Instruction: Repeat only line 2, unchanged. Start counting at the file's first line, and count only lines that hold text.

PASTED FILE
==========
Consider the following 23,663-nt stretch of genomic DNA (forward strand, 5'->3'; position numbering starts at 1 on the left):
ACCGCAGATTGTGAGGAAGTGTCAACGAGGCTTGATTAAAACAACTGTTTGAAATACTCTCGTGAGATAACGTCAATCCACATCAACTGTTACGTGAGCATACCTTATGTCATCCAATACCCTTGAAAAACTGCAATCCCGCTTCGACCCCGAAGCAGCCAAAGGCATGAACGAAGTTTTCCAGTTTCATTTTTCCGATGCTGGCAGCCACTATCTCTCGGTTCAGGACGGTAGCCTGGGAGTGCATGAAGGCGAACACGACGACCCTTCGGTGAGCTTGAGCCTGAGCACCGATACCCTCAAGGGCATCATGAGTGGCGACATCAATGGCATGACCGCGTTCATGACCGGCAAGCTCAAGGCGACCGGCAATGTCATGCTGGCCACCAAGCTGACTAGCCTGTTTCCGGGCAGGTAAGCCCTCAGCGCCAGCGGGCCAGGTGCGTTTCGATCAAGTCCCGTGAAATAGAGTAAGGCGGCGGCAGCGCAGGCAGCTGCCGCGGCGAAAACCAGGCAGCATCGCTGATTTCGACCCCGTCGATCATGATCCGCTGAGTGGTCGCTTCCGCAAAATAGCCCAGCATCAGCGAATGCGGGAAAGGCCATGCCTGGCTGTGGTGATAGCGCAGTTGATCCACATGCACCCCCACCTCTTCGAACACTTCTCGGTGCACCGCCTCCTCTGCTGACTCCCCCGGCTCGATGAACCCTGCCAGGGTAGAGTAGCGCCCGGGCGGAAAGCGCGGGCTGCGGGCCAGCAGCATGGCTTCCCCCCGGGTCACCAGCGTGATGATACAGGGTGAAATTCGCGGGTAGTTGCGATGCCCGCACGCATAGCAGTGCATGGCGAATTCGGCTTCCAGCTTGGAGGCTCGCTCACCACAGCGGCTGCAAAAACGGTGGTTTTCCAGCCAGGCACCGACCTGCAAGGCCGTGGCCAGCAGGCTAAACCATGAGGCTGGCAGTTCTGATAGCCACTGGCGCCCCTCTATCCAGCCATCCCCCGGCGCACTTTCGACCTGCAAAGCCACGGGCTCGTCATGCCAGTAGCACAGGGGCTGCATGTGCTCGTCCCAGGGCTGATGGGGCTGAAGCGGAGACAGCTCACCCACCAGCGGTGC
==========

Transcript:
ACCGCAGATTGTGAGGAAGTGTCAACGAGGCTTGATTAAAACAACTGTTTGAAATACTCTCGTGAGATAACGTCAATCCACATCAACTGTTACGTGAGCATACCTTATGTCATCCAATACCCTTGAAAAACTGCAATCCCGCTTCGACCCCGAAGCAGCCAAAGGCATGAACGAAGTTTTCCAGTTTCATTTTTCCGATGCTGGCAGCCACTATCTCTCGGTTCAGGACGGTAGCCTGGGAGTGCATGAAGGCGAACACGACGACCCTTCGGTGAGCTTGAGCCTGAGCACCGATACCCTCAAGGGCATCATGAGTGGCGACATCAATGGCATGACCGCGTTCATGACCGGCAAGCTCAAGGCGACCGGCAATGTCATGCTGGCCACCAAGCTGACTAGCCTGTTTCCGGGCAGGTAAGCCCTCAGCGCCAGCGGGCCAGGTGCGTTTCGATCAAGTCCCGTGAAATAGAGTAAGGCGGCGGCAGCGCAGGCAGCTGCCGCGGCGAAAACCAGGCAGCATCGCTGATTTCGACCCCGTCGATCATGATCCGCTGAGTGGTCGCTTCCGCAAAATAGCCCAGCATCAGCGAATGCGGGAAAGGCCATGCCTGGCTGTGGTGATAGCGCAGTTGATCCACATGCACCCCCACCTCTTCGAACACTTCTCGGTGCACCGCCTCCTCTGCTGACTCCCCCGGCTCGATGAACCCTGCCAGGGTAGAGTAGCGCCCGGGCGGAAAGCGCGGGCTGCGGGCCAGCAGCATGGCTTCCCCCCGGGTCACCAGCGTGATGATACAGGGTGAAATTCGCGGGTAGTTGCGATGCCCGCACGCATAGCAGTGCATGGCGAATTCGGCTTCCAGCTTGGAGGCTCGCTCACCACAGCGGCTGCAAAAACGGTGGTTTTCCAGCCAGGCACCGACCTGCAAGGCCGTGGCCAGCAGGCTAAACCATGAGGCTGGCAGTTCTGATAGCCACTGGCGCCCCTCTATCCAGCCATCCCCCGGCGCACTTTCGACCTGCAAAGCCACGGGCTCGTCATGCCAGTAGCACAGGGGCTGCATGTGCTCGTCCCAGGGCTGATGGGGCTGAAGCGGAGACAGCTCACCCACCAGCGGTGC